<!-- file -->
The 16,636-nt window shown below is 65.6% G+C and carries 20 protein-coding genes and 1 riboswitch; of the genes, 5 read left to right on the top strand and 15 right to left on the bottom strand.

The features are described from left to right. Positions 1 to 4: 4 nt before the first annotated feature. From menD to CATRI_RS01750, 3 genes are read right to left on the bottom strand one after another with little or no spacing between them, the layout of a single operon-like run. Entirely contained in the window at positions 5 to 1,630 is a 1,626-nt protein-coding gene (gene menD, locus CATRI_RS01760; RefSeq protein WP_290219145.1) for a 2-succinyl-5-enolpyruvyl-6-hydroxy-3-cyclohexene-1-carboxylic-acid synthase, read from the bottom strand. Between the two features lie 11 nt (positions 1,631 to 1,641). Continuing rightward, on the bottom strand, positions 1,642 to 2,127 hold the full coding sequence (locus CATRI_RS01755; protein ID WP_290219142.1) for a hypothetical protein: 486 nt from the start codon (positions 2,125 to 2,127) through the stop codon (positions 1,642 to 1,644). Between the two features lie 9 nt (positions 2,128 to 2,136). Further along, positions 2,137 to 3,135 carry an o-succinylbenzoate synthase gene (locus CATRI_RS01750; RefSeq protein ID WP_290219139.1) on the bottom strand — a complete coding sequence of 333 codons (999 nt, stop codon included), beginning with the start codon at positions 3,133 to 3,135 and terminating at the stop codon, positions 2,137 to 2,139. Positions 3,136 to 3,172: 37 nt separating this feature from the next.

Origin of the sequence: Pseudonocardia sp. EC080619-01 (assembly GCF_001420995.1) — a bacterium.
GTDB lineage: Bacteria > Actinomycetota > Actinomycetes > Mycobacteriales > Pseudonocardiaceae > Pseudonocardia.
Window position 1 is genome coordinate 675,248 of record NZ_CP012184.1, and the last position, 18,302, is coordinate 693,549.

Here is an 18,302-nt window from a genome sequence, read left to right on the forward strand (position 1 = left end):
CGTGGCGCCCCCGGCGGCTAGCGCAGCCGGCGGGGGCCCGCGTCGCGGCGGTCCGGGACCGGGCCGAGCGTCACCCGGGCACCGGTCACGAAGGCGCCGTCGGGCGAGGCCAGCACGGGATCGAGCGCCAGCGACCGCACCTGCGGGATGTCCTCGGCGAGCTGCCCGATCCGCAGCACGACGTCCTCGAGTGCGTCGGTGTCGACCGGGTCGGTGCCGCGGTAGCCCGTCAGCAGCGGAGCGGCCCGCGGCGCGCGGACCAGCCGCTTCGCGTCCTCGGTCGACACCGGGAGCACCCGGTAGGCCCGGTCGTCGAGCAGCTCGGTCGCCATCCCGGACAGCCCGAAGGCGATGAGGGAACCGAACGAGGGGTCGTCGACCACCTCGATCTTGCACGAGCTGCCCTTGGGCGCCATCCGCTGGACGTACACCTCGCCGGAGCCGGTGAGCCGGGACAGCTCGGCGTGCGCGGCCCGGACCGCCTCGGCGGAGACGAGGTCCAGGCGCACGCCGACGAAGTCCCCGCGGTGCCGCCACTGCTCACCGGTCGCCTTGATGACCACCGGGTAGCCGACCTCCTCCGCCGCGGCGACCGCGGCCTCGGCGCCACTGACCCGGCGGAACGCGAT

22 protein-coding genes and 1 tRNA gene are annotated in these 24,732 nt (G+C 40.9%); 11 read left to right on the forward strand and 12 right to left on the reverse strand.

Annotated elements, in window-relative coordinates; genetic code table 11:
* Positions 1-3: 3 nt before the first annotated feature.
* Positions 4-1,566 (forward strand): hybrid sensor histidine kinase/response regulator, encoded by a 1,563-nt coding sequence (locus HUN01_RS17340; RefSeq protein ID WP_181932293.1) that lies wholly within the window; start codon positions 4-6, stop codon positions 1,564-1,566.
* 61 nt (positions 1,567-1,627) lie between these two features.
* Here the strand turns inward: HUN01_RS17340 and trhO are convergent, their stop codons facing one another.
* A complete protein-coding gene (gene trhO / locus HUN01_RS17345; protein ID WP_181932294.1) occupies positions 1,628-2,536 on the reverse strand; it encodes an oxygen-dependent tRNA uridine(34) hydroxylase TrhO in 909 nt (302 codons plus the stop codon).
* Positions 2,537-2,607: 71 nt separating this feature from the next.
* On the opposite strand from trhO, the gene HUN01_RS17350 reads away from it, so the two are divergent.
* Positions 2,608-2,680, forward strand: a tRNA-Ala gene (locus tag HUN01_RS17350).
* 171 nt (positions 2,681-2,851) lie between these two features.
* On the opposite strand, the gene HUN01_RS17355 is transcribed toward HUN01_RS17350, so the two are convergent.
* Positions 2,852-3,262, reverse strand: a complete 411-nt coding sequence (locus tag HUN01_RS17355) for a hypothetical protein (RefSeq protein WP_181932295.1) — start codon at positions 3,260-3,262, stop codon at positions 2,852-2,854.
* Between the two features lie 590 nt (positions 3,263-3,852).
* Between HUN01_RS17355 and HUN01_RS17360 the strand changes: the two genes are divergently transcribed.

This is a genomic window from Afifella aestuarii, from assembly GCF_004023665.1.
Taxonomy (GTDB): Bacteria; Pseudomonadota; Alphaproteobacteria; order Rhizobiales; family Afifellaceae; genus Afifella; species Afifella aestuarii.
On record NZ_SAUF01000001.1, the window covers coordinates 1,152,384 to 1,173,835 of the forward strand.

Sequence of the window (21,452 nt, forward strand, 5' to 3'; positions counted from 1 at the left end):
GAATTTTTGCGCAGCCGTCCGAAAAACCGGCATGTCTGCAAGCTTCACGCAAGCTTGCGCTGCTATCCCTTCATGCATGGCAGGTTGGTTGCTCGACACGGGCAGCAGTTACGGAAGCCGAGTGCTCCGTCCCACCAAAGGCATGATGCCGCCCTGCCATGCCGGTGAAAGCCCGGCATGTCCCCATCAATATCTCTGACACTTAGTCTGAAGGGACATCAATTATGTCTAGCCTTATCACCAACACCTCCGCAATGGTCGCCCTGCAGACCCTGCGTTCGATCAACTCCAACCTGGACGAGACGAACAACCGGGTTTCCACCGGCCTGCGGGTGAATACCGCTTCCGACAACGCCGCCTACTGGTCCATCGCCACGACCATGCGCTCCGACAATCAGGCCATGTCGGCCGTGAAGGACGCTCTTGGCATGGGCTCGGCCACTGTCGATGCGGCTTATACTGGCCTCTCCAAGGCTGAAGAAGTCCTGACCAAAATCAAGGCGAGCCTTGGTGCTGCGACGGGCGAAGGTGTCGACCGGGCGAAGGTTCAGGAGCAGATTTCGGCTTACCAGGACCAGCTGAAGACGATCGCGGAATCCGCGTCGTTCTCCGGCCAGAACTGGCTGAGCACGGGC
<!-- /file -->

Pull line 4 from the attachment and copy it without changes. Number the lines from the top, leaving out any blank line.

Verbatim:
GTDB lineage: Bacteria > Actinomycetota > Actinomycetes > Mycobacteriales > Pseudonocardiaceae > Pseudonocardia.